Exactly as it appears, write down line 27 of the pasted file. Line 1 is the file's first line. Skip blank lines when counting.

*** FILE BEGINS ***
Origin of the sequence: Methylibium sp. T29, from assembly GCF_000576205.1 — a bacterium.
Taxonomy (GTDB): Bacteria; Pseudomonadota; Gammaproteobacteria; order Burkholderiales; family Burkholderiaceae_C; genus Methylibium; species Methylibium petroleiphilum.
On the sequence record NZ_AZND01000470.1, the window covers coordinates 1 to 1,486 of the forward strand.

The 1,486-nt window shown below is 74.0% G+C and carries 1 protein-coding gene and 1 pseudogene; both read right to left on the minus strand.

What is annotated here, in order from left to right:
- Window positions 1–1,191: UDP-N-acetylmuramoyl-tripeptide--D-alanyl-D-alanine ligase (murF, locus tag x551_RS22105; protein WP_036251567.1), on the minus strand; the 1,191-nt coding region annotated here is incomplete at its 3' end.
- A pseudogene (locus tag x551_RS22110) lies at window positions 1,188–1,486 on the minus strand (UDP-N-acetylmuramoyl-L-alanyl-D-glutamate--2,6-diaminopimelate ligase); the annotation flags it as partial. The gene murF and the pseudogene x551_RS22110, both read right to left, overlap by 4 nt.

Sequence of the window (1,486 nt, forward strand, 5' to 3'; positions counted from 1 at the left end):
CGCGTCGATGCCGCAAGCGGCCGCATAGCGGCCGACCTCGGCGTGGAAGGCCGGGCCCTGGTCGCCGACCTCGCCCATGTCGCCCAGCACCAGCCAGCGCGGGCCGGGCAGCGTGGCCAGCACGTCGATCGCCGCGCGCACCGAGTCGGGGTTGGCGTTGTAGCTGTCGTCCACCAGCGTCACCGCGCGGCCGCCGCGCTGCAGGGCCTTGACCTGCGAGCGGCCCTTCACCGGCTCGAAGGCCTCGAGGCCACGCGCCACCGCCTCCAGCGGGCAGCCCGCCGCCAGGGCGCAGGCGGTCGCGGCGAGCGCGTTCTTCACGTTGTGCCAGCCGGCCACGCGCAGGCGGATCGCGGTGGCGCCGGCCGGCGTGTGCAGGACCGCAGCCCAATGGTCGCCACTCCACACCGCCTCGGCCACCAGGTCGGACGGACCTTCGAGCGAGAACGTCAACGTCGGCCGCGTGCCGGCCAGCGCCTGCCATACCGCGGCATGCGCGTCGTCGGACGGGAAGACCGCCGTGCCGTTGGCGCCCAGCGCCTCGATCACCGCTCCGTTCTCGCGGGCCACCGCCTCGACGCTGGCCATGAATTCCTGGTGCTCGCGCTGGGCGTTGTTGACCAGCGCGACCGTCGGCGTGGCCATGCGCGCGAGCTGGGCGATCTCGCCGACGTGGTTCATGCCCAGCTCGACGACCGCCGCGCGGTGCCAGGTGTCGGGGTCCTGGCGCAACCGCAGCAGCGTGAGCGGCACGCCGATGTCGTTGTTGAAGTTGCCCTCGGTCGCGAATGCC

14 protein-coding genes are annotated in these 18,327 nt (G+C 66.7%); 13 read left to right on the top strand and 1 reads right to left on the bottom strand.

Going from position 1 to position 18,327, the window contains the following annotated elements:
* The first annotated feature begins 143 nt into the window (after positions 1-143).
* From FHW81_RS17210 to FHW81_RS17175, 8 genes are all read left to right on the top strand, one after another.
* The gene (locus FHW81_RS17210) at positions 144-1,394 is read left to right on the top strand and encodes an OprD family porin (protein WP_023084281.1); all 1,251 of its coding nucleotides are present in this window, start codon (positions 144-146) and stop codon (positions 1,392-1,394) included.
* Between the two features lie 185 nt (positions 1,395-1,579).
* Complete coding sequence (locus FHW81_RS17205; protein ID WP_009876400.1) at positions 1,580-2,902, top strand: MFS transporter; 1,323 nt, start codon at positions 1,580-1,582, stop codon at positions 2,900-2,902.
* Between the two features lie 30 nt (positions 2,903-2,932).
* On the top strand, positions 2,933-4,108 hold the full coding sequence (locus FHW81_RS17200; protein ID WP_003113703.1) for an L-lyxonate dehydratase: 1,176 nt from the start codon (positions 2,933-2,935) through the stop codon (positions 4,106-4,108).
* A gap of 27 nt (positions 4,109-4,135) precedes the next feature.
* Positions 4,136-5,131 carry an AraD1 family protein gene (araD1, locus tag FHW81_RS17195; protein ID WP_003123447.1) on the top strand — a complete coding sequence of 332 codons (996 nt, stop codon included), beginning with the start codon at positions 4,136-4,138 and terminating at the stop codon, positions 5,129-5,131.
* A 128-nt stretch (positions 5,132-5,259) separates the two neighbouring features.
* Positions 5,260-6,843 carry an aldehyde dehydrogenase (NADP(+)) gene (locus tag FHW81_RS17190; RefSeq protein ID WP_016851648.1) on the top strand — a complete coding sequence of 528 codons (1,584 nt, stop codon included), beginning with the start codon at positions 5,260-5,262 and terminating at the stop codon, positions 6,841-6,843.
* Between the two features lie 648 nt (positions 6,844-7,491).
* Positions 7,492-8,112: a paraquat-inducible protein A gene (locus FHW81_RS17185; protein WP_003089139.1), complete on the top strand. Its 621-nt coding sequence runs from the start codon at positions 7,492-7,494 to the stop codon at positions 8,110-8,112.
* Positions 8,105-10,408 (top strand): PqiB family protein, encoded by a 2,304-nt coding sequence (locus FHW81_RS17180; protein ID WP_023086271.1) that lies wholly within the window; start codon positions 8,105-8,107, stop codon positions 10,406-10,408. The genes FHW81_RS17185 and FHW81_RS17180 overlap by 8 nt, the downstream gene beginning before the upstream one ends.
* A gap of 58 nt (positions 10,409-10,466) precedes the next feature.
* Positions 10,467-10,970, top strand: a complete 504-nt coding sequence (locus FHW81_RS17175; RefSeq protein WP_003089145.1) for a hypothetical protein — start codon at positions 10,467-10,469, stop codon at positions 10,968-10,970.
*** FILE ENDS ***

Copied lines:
* Positions 10,467-10,970, top strand: a complete 504-nt coding sequence (locus FHW81_RS17175; RefSeq protein WP_003089145.1) for a hypothetical protein — start codon at positions 10,467-10,469, stop codon at positions 10,968-10,970.